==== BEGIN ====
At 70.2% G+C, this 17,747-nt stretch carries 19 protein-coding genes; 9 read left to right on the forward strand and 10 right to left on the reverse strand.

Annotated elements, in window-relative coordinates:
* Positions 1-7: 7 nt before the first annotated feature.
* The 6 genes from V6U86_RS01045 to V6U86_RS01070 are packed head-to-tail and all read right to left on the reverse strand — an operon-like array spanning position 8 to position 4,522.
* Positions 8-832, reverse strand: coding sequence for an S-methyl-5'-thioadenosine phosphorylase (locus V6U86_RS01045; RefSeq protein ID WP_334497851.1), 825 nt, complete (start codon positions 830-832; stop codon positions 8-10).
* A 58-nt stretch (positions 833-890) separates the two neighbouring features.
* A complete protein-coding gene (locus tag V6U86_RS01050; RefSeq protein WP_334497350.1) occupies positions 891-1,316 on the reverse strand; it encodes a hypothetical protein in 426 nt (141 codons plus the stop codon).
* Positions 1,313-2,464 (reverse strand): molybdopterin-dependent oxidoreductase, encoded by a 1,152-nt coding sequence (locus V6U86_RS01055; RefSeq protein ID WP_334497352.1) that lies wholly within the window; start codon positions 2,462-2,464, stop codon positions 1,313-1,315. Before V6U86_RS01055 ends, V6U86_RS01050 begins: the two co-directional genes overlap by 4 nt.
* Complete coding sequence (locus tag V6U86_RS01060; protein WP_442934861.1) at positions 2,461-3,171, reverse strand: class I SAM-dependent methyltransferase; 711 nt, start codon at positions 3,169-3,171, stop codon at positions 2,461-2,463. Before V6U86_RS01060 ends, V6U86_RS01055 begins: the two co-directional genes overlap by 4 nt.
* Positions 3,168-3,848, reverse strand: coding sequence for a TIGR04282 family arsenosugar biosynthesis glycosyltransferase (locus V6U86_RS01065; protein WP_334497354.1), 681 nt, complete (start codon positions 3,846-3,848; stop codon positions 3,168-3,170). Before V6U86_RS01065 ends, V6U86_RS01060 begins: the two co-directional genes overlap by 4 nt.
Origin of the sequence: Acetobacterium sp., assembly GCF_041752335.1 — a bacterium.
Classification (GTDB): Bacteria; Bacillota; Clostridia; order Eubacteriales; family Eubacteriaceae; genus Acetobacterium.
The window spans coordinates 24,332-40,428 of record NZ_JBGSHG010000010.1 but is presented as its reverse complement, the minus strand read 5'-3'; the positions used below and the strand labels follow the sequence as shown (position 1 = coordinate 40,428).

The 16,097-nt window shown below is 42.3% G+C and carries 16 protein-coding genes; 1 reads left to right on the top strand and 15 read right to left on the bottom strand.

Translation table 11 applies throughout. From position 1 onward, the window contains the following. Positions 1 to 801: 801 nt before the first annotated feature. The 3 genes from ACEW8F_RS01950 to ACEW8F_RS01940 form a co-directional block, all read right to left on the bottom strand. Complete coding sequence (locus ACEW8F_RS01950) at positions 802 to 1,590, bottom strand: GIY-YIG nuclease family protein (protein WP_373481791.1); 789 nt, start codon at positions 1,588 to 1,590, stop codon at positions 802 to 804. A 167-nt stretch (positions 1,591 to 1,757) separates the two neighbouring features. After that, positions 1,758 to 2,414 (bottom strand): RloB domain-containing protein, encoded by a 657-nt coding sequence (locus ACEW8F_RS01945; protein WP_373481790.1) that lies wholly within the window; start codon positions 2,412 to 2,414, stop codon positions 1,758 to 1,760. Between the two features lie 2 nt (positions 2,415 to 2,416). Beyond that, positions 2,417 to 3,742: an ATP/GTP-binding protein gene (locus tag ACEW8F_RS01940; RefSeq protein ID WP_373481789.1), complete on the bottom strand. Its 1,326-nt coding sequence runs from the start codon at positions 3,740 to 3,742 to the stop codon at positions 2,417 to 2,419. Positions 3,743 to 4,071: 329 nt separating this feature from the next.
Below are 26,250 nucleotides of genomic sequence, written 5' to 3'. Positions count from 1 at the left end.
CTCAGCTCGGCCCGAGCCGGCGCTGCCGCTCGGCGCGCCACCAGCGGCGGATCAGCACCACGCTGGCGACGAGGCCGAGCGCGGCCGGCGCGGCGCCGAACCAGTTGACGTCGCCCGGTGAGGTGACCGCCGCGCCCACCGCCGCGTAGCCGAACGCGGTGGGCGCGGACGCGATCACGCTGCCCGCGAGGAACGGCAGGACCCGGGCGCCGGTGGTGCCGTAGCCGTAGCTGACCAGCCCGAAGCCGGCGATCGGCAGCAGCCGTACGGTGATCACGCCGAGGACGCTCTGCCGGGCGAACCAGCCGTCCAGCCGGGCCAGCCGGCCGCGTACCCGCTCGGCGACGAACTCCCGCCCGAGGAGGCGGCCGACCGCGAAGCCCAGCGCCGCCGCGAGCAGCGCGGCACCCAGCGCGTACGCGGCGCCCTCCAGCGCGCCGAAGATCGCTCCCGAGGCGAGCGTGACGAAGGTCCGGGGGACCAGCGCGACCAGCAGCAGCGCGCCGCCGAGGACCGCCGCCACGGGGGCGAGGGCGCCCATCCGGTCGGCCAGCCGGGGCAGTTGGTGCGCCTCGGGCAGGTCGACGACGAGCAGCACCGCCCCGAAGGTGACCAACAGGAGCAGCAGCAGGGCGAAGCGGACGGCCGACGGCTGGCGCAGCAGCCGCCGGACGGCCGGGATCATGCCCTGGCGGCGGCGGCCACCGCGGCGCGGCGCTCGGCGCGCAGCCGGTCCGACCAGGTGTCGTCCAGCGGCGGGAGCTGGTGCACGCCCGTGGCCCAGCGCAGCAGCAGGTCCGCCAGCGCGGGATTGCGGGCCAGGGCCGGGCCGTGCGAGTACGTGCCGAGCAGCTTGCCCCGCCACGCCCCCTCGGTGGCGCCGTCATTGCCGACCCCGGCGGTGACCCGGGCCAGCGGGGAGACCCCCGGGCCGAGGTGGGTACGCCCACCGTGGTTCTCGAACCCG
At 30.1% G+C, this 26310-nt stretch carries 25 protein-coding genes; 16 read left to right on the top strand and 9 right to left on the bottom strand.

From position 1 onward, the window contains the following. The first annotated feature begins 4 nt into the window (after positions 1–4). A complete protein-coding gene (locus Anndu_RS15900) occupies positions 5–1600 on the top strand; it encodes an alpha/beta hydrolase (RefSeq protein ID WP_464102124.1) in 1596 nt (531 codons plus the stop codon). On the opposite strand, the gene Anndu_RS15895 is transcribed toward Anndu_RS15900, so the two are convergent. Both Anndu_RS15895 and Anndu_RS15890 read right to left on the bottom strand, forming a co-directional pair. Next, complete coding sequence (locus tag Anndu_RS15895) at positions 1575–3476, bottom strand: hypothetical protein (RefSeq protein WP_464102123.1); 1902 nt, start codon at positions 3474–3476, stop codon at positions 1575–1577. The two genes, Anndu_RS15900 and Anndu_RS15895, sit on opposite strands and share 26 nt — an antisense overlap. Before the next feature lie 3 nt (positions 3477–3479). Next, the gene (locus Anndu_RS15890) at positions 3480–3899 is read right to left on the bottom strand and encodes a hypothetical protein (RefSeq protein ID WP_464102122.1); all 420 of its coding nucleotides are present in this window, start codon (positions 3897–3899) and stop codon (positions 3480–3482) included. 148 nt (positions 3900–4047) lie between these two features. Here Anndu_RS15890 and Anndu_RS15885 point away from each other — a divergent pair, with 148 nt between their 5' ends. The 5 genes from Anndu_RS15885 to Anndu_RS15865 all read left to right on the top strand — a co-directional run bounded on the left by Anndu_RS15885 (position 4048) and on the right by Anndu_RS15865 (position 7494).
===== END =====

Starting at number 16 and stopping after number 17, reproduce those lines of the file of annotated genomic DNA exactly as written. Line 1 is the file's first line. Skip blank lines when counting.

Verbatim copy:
Below are 26,250 nucleotides of genomic sequence, written 5' to 3'. Positions count from 1 at the left end.
CTCAGCTCGGCCCGAGCCGGCGCTGCCGCTCGGCGCGCCACCAGCGGCGGATCAGCACCACGCTGGCGACGAGGCCGAGCGCGGCCGGCGCGGCGCCGAACCAGTTGACGTCGCCCGGTGAGGTGACCGCCGCGCCCACCGCCGCGTAGCCGAACGCGGTGGGCGCGGACGCGATCACGCTGCCCGCGAGGAACGGCAGGACCCGGGCGCCGGTGGTGCCGTAGCCGTAGCTGACCAGCCCGAAGCCGGCGATCGGCAGCAGCCGTACGGTGATCACGCCGAGGACGCTCTGCCGGGCGAACCAGCCGTCCAGCCGGGCCAGCCGGCCGCGTACCCGCTCGGCGACGAACTCCCGCCCGAGGAGGCGGCCGACCGCGAAGCCCAGCGCCGCCGCGAGCAGCGCGGCACCCAGCGCGTACGCGGCGCCCTCCAGCGCGCCGAAGATCGCTCCCGAGGCGAGCGTGACGAAGGTCCGGGGGACCAGCGCGACCAGCAGCAGCGCGCCGCCGAGGACCGCCGCCACGGGGGCGAGGGCGCCCATCCGGTCGGCCAGCCGGGGCAGTTGGTGCGCCTCGGGCAGGTCGACGACGAGCAGCACCGCCCCGAAGGTGACCAACAGGAGCAGCAGCAGGGCGAAGCGGACGGCCGACGGCTGGCGCAGCAGCCGCCGGACGGCCGGGATCATGCCCTGGCGGCGGCGGCCACCGCGGCGCGGCGCTCGGCGCGCAGCCGGTCCGACCAGGTGTCGTCCAGCGGCGGGAGCTGGTGCACGCCCGTGGCCCAGCGCAGCAGCAGGTCCGCCAGCGCGGGATTGCGGGCCAGGGCCGGGCCGTGCGAGTACGTGCCGAGCAGCTTGCCCCGCCACGCCCCCTCGGTGGCGCCGTCATTGCCGACCCCGGCGGTGACCCGGGCCAGCGGGGAGACCCCCGGGCCGAGGTGGGTACGCCCACCGTGGTTCTCGAACCCG